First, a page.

Kiki Swinson has written a full spectrum of fiction novels that has topped Essence® Magazine’s best sellers list for years. Debuting on the urban fiction scene with her infamous Wifey series, the author has garnered media coverage with Black Entertainment Television, Essence Magazine and recently landed in the Atlanta Post article “8 Urban Fiction Authors Who Overcame Prison and Forged Lucrative Careers.”

Kiki Swinson is a woman who turned her life around after a five-year stint in federal prison has prospered by faith and resilience in the publishing industry as a self published author (KS Publications), as an author who launched her Wifey series (600,000 + copies sold) with a small press (Melodrama Publishing) and as an author landing a deal with a major publishing house for The Candy Shop and Playing Dirty series (Kensington).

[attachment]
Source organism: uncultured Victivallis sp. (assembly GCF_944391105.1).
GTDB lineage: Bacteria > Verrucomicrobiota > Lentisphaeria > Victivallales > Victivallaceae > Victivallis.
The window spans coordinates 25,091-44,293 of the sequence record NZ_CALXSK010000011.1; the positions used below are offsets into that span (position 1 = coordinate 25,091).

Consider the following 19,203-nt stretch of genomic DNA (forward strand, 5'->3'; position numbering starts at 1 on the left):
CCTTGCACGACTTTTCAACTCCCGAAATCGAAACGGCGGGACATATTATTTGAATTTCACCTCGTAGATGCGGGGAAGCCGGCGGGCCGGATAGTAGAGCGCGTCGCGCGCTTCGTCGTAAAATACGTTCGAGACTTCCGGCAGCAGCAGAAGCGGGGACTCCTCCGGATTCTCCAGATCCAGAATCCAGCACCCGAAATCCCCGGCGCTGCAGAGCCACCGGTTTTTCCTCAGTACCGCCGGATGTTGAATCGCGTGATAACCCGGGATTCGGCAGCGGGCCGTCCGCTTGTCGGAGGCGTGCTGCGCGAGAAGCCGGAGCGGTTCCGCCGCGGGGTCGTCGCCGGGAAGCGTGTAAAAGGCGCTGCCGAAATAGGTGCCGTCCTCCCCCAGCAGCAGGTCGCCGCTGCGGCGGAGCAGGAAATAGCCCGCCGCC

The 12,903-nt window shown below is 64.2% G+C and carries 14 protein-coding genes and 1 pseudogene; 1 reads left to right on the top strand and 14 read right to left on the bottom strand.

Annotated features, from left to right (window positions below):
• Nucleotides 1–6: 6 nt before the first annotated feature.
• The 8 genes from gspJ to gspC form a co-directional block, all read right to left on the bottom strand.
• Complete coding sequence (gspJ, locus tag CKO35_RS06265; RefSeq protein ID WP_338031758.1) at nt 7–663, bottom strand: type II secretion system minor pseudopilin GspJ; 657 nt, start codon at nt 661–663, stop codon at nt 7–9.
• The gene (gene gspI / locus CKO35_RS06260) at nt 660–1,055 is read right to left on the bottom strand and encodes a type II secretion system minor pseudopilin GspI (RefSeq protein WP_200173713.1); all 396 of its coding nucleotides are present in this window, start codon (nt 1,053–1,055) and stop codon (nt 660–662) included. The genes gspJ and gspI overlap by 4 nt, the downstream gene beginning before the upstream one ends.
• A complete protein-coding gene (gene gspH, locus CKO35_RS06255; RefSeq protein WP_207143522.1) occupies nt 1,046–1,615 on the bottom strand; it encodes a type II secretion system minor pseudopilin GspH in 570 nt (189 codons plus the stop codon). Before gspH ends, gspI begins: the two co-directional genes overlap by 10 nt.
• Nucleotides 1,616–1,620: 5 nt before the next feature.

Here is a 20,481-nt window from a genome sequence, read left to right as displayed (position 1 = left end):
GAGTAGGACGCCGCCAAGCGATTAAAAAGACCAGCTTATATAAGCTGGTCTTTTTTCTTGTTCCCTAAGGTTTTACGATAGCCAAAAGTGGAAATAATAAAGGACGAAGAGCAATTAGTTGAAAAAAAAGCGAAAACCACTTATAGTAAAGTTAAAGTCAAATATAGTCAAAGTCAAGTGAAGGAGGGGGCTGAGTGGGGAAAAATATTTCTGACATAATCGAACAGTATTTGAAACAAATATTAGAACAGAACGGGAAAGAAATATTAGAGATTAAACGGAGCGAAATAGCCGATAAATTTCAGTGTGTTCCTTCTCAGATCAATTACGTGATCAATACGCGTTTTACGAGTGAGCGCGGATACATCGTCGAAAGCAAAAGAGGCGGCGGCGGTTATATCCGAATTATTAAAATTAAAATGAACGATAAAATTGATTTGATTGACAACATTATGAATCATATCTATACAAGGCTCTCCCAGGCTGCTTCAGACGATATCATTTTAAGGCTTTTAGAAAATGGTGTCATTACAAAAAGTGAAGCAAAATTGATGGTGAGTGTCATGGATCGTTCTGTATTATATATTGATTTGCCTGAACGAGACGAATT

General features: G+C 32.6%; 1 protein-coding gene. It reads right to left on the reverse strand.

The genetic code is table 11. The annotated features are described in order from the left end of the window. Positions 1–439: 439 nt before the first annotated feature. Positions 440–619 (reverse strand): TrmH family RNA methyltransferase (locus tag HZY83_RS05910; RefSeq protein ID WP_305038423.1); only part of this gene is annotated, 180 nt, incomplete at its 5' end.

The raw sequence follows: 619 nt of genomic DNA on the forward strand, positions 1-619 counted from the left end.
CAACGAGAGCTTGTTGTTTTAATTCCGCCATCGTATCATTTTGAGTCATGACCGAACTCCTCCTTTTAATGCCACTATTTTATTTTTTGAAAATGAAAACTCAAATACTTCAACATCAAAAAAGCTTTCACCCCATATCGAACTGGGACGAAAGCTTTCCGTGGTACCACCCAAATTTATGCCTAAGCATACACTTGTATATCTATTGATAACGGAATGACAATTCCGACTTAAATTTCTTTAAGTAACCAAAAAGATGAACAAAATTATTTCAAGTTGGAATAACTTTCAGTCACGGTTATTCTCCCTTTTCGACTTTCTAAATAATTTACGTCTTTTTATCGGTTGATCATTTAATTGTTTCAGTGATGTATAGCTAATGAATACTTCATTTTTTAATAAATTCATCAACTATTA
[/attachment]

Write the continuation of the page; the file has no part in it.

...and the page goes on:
With twenty titles in your catalog, clearly you are a very busy woman! How do you find ways to fit it all in?

Believe me it’s hard. Even with two assistants I’m managing.

You are one of the earliest street lit authors in the genre. What can you say has been the source of your “staying power”?

The Wifey series. That series definitely kept me on the map. Every year I came out with another installment, so my fan base grew. Not only that, I’m very social and personal with my readers, so I’m always replying to emails, attending book signings and book club discussions. Facebook has also given me a platform to stay connected with my readers.